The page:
Functions are used as a programming facility. Like in an object oriented language, functions are assigned to model elements and have access to all properties of that model element. They provide the means to easily request derived information from a model element, like the following example shows. Functions are declaritive constructs and behave like functions in a functional language.

Definition:

function <Context>::<Function Name>(<Parameters>) =
	<Function Definition>;

Example:

function OclModelElement::encode() = 
'M' + self.model.name + '!' + self.name+';';
This function without parameter is defined on OclModelElement to build a string.

[edit] Attributes

Attributes can be used to decorate model elements with extra information.

Definition:

attribute <Context>::<Attribute Name> =
	<Attribute Definition>;

Example:

attribute Object::location =
	self.__xmiID__;
From the comment in ATL.acg: "ACG uses the location to distinguish variable declarations but the QVT metamodel does not have this feature. Therefore, we emulate it using the xmi ID."

[edit] Code production helpers

[edit] Code Production Management Statements

[edit] If Statement

Clearly, the code generated depends on a given condition.

Defintion:

if(<condition>) {
	<Produced code definition>
}

or

If Then Else Statement
if(<condition>) {
	<Produced code definition>
} else {
	<Produced code definition>
}

Example:

asm Module name self.name {
	...
      if(self.isRefining) {
      	report error 'refining mode not supported by ATL 2006 yet'
      }
	...
}
In this example, an error is raised if the isRefining property of the object Module is true.
[edit] For Each statement

For each element (accessible through a roaming variable) of the collection constructed by a given OCL definition, the corresponding code is generated (potentially using the roaming variable).

Defintion:

foreach(<roaming variable name> in <OCL construct of collection>) {
	<Produced code definition>
}

Example:

foreach(p in self.parameters->select(p | p.kind='in')) {
	param p.varName : 'J'
}
This statement is defined in the context of an object having a multi-valued feature named parameters, of which only the only which property kind is equal to 'in' are filtered using the OCL select function. For each one of these parameters a param instruction is called with arguments:
  • the varName feature of the parameters component in question
  • the string “J”
In one of the following sections it is explained how the param keyword is used in conjunction with an operation and what effects its parameters actually have.
[edit] Only Once Evaluation Statement

The corresponding rules will be evaluated only once. If it is defined inside a Foreach statement, the evaluation will be done after the last loop executed and is then inserted into the resulting assembly from the loop. This is useful for blocks interweaving.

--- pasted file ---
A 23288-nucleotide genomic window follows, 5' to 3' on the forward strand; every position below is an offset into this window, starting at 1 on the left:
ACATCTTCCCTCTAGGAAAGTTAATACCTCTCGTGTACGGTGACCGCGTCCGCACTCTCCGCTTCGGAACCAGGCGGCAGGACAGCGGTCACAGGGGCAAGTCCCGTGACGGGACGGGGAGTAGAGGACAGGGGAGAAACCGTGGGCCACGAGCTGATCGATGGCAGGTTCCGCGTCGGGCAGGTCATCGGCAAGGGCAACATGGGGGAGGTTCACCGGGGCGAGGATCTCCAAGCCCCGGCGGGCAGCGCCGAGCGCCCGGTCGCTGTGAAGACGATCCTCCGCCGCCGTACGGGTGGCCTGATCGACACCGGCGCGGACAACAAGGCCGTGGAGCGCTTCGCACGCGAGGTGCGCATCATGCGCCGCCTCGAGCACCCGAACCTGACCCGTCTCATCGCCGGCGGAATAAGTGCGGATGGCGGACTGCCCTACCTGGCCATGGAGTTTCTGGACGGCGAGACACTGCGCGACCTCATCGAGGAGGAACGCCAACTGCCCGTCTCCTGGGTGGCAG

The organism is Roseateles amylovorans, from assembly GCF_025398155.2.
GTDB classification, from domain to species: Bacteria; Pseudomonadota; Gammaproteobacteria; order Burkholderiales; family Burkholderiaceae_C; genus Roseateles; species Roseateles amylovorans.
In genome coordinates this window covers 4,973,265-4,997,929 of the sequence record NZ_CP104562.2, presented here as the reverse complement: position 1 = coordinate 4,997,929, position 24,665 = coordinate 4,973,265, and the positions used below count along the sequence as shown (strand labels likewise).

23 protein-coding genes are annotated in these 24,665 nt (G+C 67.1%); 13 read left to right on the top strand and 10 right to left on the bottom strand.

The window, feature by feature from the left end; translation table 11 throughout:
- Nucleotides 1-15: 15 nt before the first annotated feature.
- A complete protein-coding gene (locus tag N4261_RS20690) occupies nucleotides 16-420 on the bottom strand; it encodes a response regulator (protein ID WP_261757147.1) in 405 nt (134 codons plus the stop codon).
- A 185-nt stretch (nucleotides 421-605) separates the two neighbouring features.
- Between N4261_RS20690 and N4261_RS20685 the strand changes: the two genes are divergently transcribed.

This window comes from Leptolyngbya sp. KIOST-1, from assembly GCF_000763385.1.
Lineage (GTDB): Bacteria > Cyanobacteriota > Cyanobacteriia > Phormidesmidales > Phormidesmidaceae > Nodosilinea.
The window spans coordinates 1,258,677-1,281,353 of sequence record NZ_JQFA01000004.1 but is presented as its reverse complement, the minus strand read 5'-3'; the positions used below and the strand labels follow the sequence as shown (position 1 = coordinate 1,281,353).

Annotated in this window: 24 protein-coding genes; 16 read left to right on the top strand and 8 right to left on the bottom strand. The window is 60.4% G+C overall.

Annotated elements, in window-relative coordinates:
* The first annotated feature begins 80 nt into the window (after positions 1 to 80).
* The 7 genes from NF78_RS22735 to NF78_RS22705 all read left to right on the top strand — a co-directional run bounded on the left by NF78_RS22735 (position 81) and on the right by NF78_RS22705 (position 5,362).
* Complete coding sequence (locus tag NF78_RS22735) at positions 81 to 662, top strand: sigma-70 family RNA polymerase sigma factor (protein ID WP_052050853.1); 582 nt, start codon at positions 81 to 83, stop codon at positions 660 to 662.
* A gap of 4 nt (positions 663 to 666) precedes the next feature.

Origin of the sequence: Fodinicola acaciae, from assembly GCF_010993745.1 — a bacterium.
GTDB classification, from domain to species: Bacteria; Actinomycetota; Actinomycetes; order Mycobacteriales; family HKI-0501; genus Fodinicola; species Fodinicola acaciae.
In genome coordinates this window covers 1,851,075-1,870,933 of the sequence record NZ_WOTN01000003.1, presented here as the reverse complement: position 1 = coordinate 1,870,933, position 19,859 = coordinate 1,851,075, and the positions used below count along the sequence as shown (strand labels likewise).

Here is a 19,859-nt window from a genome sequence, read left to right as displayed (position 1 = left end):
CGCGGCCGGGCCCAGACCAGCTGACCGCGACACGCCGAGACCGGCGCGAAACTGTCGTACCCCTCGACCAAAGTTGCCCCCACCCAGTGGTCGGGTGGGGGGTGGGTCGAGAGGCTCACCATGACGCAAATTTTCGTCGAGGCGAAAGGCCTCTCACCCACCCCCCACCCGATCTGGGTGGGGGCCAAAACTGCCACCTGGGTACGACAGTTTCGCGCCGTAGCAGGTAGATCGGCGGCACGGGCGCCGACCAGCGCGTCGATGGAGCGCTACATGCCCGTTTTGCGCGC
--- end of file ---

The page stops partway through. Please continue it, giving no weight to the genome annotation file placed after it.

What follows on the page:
Defintion:

[ <Produced code definition> ]

Example:

foreach(i in self.iterators) { 
	...
	iterate
	...
	[
		analyze self.body
		store self.result
	]
	}
	enditerate
	...
}
If there is three objects iterator, the result will be as below:
<iterate/>
	<iterate/>
		<iterate/>
			... result of production rule defined for the body object...
			<store arg = “23”/>
		<enditerate/>
	<enditerate/>
<enditerate/>
If there is a zero objects iterator, only once will not be evaluated:
[edit] Analyze statement

Call the matching template for the model element(s) resulting from the OCL evaluation in the current context. Between braces we can put the production code that should be executed after each temple calling (not used in example).

Definition:

analyze <OCL navigation to model element>

or

analyze <OCL navigation to model element> {
    <produce code definition> 
}

Example:

analyze self.inPattern.filter
From within the current object, this will fetch the object pointed by the inPattern reference, and then will follow its filter reference to get the object which will lead in the launch of the production rule corresponding to the objects type.

[edit] Offsets management

The procedural style of ACG (defining templates as units of processing) leaves the replacing of a template call by corresponding code to the compiler. This results in a lack of a priori knowledge of the amount of code generated by an analyze statement and thereby in the difficulty to handle code offsets (needed by some instructions of the ATL VM). To fix this difficulty, ACG provides a mechanism of labels.

Definition:

<label name>:

This way, the ACG compilation replaces any argument of jump instructions referencing a label by the correct offset. Of course, no trace of label is left in the ASM code.

Example:

code IfStat {
	analyze self.condition
	if thn
		analyze self.elseStatements
		goto eoi
	thn:
		analyze self.thenStatements
	eoi:
}
This code starts with an analyze statement followed by a if statement. We can assume that the result of the evaluation of self.condition will lead to instructions pushing their result (a boolean) on the stack. The if statement will ask an evaluation of this variable and will make the execution continue at a point depending on the result. If there is true on the top of the stack, the execution pointer will jump over the instructions produced by the production rules before thn:. Otherwise it will continue on the next line. The goto statement will always make the execution pointer jump to the location of the eoi: label.